|Thanksgiving turkey 1919, Bain Collection|
|Esposito Pork Shop, Ninth Avenue, c 1995|
I first came across these surreal name-themed real photo postcards about five years ago at the annual Ephemera Fair. From a distance of over 100 years, I found them simultaneously humorous and creepy and I decided to start a mini collection. The women pictured on the cards also reveal a fascinating mix of Victorian maidens and vamps who foreshadow silent film stars like Theda Bara. [I'll interject here that the faces are an intriguing mix of creamy innocents, stylized Gibson Girls, "fast" girls and lumpen dullards. Also interesting is the ample evidence of the artist’s hand in the literal cut-and-paste collaging of the girls.]
This summer when I heard about Missouri House Representative Todd Akin's “legitimate rape” comments I was disturbed by his ignorance and callousness, as well as with how these comments fit in with a wave of attacks on women's rights (defunding Planned Parenthood, Sandra Fluke, &c.). A few days later in my studio I came across the name cards and had the idea of deploying individual letters from the postcards into the phrase “legitimate rape.” It seemed appropriate to use images of women from an era before the Nineteenth Amendment as a vehicle to critique Akin's misogyny.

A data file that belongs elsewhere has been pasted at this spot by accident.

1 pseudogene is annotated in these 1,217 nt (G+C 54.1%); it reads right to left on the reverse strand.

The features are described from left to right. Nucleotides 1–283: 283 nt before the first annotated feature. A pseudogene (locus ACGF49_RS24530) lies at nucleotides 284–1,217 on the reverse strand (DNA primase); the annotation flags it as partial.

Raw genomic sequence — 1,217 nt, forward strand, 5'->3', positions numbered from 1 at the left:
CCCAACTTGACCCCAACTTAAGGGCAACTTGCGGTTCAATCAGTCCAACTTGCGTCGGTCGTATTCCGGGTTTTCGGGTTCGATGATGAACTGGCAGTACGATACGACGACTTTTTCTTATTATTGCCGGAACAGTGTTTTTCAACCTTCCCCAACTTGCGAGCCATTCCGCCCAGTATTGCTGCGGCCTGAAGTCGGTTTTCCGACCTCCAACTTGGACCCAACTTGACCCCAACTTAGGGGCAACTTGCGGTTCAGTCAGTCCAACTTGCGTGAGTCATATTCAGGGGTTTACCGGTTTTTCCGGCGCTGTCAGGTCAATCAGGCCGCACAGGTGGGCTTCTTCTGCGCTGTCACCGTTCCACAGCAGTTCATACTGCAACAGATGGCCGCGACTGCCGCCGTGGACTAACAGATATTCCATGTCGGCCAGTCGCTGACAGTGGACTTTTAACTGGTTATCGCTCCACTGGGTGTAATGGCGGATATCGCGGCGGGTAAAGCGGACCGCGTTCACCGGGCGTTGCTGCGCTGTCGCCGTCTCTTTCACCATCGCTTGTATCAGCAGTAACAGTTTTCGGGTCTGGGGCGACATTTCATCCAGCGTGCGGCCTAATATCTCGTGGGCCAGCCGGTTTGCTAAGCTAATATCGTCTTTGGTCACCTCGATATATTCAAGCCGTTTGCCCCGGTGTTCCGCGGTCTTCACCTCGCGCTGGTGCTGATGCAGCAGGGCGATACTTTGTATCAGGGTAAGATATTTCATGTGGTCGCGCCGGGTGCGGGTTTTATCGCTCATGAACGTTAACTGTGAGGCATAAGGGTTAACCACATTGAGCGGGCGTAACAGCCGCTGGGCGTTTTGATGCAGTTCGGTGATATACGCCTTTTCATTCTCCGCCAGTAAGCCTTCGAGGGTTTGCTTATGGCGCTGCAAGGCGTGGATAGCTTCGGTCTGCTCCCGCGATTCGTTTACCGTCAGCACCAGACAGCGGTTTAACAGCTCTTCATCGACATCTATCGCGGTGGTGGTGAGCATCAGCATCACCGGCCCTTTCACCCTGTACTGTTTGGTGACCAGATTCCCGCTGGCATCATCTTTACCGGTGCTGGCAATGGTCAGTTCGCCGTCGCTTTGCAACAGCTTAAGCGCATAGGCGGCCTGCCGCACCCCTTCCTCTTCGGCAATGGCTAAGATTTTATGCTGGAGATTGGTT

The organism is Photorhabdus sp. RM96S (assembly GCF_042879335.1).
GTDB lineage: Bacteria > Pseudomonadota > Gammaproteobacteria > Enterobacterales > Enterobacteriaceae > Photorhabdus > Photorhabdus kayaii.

I'm interested in resurrecting ephemera and showing how the past resonates with the present. With the “legitimate rape” project I wanted to make something that both respected the eccentricity of the original material and simultaneously brought the women in the postcards (and all of their various associations) into the present. I was thrilled that on Election Day women and men in Missouri and throughout the United States stood up for women's rights. Congratulations also to Maine and Maryland on voting for marriage equality! [Noteworthy, too, that the Senate has now reached 20% women.] “The past is never dead. It's not even past.” -William Faulkner.